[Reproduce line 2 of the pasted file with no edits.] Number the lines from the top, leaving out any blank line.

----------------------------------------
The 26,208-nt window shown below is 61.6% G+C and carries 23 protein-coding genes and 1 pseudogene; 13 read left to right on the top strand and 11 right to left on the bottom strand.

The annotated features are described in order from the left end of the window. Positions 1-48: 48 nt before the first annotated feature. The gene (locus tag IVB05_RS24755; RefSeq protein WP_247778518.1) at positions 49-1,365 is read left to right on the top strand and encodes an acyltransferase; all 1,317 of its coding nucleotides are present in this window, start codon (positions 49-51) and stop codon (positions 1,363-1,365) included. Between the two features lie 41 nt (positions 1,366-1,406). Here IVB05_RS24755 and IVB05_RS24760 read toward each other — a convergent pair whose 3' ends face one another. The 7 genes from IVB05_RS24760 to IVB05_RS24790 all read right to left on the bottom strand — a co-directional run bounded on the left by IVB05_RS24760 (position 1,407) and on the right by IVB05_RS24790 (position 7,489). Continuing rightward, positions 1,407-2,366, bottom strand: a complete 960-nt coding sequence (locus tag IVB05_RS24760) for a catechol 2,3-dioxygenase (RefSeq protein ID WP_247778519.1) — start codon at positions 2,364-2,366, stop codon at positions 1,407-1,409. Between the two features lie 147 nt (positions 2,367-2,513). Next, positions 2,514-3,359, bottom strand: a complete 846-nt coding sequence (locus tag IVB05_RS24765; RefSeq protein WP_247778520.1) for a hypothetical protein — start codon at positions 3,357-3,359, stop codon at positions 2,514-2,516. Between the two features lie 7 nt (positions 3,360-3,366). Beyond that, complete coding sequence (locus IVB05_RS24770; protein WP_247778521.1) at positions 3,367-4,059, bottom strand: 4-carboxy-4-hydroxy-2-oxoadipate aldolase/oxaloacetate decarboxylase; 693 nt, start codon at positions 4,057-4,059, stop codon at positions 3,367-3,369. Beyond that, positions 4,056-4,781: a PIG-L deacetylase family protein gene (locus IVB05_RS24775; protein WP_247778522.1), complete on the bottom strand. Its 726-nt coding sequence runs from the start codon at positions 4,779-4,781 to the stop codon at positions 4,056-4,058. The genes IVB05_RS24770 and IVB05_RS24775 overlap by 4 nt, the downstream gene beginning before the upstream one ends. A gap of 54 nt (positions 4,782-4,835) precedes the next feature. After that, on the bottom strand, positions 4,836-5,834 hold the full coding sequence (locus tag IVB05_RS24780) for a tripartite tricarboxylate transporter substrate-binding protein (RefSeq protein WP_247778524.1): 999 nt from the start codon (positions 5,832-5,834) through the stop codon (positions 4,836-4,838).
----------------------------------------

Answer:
The annotated features are described in order from the left end of the window. Positions 1-48: 48 nt before the first annotated feature. The gene (locus tag IVB05_RS24755; RefSeq protein WP_247778518.1) at positions 49-1,365 is read left to right on the top strand and encodes an acyltransferase; all 1,317 of its coding nucleotides are present in this window, start codon (positions 49-51) and stop codon (positions 1,363-1,365) included. Between the two features lie 41 nt (positions 1,366-1,406). Here IVB05_RS24755 and IVB05_RS24760 read toward each other — a convergent pair whose 3' ends face one another. The 7 genes from IVB05_RS24760 to IVB05_RS24790 all read right to left on the bottom strand — a co-directional run bounded on the left by IVB05_RS24760 (position 1,407) and on the right by IVB05_RS24790 (position 7,489). Continuing rightward, positions 1,407-2,366, bottom strand: a complete 960-nt coding sequence (locus tag IVB05_RS24760) for a catechol 2,3-dioxygenase (RefSeq protein ID WP_247778519.1) — start codon at positions 2,364-2,366, stop codon at positions 1,407-1,409. Between the two features lie 147 nt (positions 2,367-2,513). Next, positions 2,514-3,359, bottom strand: a complete 846-nt coding sequence (locus tag IVB05_RS24765; RefSeq protein WP_247778520.1) for a hypothetical protein — start codon at positions 3,357-3,359, stop codon at positions 2,514-2,516. Between the two features lie 7 nt (positions 3,360-3,366). Beyond that, complete coding sequence (locus IVB05_RS24770; protein WP_247778521.1) at positions 3,367-4,059, bottom strand: 4-carboxy-4-hydroxy-2-oxoadipate aldolase/oxaloacetate decarboxylase; 693 nt, start codon at positions 4,057-4,059, stop codon at positions 3,367-3,369. Beyond that, positions 4,056-4,781: a PIG-L deacetylase family protein gene (locus IVB05_RS24775; protein WP_247778522.1), complete on the bottom strand. Its 726-nt coding sequence runs from the start codon at positions 4,779-4,781 to the stop codon at positions 4,056-4,058. The genes IVB05_RS24770 and IVB05_RS24775 overlap by 4 nt, the downstream gene beginning before the upstream one ends. A gap of 54 nt (positions 4,782-4,835) precedes the next feature. After that, on the bottom strand, positions 4,836-5,834 hold the full coding sequence (locus tag IVB05_RS24780) for a tripartite tricarboxylate transporter substrate-binding protein (RefSeq protein WP_247778524.1): 999 nt from the start codon (positions 5,832-5,834) through the stop codon (positions 4,836-4,838).